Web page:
“It is imperative that we make constant efforts to raise awareness of the dangers of anti-Semitism, racism, xenophobia and hatred and to defend and promote fundamental rights, human dignity, freedom and democracy. Survivors’ stories of their harrowing experiences encourage and inspire us to be more supportive and open towards other cultures. The stigmatization and discrimination of minorities must be harshly sanctioned by each of us. We also have the duty to promote and cultivate respect and care towards fellow human beings. In today’s Romania, the members of the Roma community must not live with the fear that they will be subject to prejudices or isolated from society,” said the head of state.

The President also emphasized that it is essential to have an adequate legislative framework to prevent and combat any kind of discriminatory and xenophobic act, as well as the necessary tools to act against the marginalization of minorities.

“Romania is a model in our region, being among the first member states of the European Union to adopt a national strategy to prevent and combat anti-Semitism, xenophobia, radicalization and hate speech. On the European Roma Holocaust Remembrance Day, I am convinced that the public central and local authorities will continue, with responsibility and energy, the steps made in taking responsibility for the painful past, and the Romanian society will strengthen its attachment to European and democratic values,” stated Klaus Iohannis.

 

PM Ciuca: Gov’t prioritises increasing Roma minority’s quality of life by inclusion

 

Increasing the quality of life of Romanian citizens belonging to the Roma minority based on active citizenship, socio-economic inclusion and capitalising on the Roma cultural heritage is a priority with the Romanian government, Prime Minister Nicolae Ciuca said in a message on August 2, National Remembrance Day of the Holocaust against the Roma – Samudaripen.

“Today, we honor the memory of all the victims of the Holocaust against the Roma, one of the darkest chapters in the history of humanity. 78 years ago, on August 2, 1944, in the gas chambers of Auschwitz, the Nazi regime barbarically attacked several thousand ethnic Roma and Sinti. At the same time, we remember, with deep respect and compassion, the drama of the 25,000 Roma of Romania, who, eight decades ago, by order of the Antonescu regime, began to be deported to Transnistria, with the cold, hunger and diseases being fatal to 11,000 of them. The memory of the victims must remain indelible from the collective memory, and the atrocities that happened during the Holocaust must never be forgotten,” said Ciuca.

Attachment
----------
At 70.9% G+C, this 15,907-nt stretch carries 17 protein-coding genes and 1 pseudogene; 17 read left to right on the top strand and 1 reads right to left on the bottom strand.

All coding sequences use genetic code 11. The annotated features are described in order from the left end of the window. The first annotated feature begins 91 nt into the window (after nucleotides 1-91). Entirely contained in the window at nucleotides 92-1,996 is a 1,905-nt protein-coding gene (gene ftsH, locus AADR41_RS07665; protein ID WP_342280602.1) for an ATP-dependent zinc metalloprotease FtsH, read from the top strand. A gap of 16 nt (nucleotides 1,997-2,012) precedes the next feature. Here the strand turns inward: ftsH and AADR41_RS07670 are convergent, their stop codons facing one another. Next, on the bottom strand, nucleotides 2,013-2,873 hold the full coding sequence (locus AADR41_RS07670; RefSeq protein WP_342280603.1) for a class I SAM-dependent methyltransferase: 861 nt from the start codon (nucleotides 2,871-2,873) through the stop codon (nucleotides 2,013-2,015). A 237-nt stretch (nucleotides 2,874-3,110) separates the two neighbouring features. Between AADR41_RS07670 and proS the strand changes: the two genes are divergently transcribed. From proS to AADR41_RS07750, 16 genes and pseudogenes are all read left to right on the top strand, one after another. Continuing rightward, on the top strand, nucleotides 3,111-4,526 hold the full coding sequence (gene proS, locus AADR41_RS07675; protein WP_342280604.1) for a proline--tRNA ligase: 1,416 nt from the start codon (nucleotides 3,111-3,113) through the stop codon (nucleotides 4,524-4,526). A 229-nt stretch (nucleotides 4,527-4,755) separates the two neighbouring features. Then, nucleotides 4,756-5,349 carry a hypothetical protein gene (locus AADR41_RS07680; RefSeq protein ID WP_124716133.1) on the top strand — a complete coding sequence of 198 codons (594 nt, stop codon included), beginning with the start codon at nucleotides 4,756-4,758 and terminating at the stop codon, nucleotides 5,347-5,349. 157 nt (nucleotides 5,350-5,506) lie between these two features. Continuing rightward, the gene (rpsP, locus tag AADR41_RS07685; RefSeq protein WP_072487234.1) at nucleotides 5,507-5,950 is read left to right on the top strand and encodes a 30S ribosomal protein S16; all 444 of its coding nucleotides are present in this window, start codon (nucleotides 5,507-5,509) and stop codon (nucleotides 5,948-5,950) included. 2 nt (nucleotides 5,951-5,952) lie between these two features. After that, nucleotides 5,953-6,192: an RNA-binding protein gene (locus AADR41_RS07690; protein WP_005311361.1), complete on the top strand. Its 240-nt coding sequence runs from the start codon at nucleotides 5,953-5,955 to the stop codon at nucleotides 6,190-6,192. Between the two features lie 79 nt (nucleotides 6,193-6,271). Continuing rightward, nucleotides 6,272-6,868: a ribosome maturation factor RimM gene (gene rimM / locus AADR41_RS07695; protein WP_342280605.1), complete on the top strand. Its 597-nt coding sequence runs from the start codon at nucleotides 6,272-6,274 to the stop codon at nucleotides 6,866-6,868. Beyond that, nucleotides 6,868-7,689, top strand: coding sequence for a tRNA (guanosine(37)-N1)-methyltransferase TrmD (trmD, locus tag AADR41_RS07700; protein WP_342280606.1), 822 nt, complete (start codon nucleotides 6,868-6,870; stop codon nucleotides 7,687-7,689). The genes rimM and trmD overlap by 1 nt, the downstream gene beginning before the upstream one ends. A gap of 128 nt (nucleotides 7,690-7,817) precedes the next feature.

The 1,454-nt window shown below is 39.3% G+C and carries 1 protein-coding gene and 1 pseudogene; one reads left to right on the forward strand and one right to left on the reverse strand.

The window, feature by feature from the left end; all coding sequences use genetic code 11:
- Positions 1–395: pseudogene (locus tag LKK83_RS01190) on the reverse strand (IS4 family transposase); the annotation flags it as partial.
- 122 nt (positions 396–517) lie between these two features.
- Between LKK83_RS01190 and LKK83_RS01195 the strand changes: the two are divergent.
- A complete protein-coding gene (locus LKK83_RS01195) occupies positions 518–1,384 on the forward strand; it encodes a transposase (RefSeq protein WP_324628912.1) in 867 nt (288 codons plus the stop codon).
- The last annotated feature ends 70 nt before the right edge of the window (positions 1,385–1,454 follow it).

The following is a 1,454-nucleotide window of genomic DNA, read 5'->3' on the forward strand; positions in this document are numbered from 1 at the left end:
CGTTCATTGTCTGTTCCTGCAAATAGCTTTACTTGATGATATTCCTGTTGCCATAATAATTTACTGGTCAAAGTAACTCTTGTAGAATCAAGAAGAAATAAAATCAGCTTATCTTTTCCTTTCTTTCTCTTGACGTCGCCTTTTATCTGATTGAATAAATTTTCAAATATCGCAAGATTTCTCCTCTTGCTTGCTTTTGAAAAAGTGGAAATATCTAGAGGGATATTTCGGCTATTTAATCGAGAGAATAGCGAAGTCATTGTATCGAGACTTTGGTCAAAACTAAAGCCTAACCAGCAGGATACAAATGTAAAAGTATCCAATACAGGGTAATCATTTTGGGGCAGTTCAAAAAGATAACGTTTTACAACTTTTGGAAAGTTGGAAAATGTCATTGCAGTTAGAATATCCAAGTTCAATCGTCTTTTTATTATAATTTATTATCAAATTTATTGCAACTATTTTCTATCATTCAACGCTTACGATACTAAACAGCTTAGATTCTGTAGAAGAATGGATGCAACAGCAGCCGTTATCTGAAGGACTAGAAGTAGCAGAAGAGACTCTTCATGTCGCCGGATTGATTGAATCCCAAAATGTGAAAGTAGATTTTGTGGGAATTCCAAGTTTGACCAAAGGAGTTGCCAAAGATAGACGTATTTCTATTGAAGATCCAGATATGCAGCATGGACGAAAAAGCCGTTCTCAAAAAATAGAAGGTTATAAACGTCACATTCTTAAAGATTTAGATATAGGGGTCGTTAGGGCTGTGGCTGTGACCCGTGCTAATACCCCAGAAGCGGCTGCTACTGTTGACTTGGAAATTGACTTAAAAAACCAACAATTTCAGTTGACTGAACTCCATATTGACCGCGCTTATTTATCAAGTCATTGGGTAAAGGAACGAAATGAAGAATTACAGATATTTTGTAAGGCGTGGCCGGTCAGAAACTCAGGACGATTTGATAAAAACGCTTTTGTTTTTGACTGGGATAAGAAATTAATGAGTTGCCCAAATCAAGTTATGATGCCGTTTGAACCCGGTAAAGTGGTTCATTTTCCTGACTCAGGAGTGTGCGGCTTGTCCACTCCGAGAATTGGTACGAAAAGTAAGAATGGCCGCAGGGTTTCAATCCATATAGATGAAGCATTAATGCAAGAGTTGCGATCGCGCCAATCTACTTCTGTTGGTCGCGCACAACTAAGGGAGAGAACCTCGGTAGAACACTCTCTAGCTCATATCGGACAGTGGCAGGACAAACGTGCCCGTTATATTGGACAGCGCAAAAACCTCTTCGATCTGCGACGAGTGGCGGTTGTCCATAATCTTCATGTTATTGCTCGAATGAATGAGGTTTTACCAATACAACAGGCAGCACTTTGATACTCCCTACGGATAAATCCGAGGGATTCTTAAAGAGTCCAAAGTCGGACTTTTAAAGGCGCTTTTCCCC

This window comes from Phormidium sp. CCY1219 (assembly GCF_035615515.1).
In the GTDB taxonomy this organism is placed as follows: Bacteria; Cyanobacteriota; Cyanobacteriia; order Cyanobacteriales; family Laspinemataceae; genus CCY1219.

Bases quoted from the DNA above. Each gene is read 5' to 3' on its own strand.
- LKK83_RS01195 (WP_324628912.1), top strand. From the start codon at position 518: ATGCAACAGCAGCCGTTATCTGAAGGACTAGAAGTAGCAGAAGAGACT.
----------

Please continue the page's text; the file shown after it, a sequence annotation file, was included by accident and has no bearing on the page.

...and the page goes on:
He added that taking on the traumatic lessons of history and condemning the guilty are part of the firm commitment to never allow such tragedies to happen again.

“The more we move away in time from the Holocaust, the greater the risk that silence and oblivion will settle over the suffering of the victims. That is precisely why it is essential that facts be researched and investigated, testimonies of the survivors disseminated, responsibilities assumed, so that the truth may be known by all,” underscored the Prime Minister.

The prime minister also mentioned the progress made by Romania in researching the history of the Roma, saying that the genocide of the Roma is still a marginal topic in Holocaust research, and that favours the perpetuation of denialist theses.

“Such approaches must be strengthened through educational curricula, awareness campaigns, adequate documentation of facts. Currently, both in the national strategy for the prevention and combating of anti-Semitism, xenophobia, radicalisation and hate speech in 2021-2023, as well as in the strategy of the Romanian government for the inclusion of Romanian citizens belonging to the Roma minority in 2022-2027, there are concrete measures to encourage education and research into the Holocaust against Roma, the promotion of Romany cultural heritage and Roma cultural identity, the creation of places of memory, combatting negative discrimination as well as anti-Roma speech, attitudes and incidents. Also, the Romanian government created by law August 2 as National Remembrance Day of the Holocaust against the Roma – Samudaripen,” added Ciuca.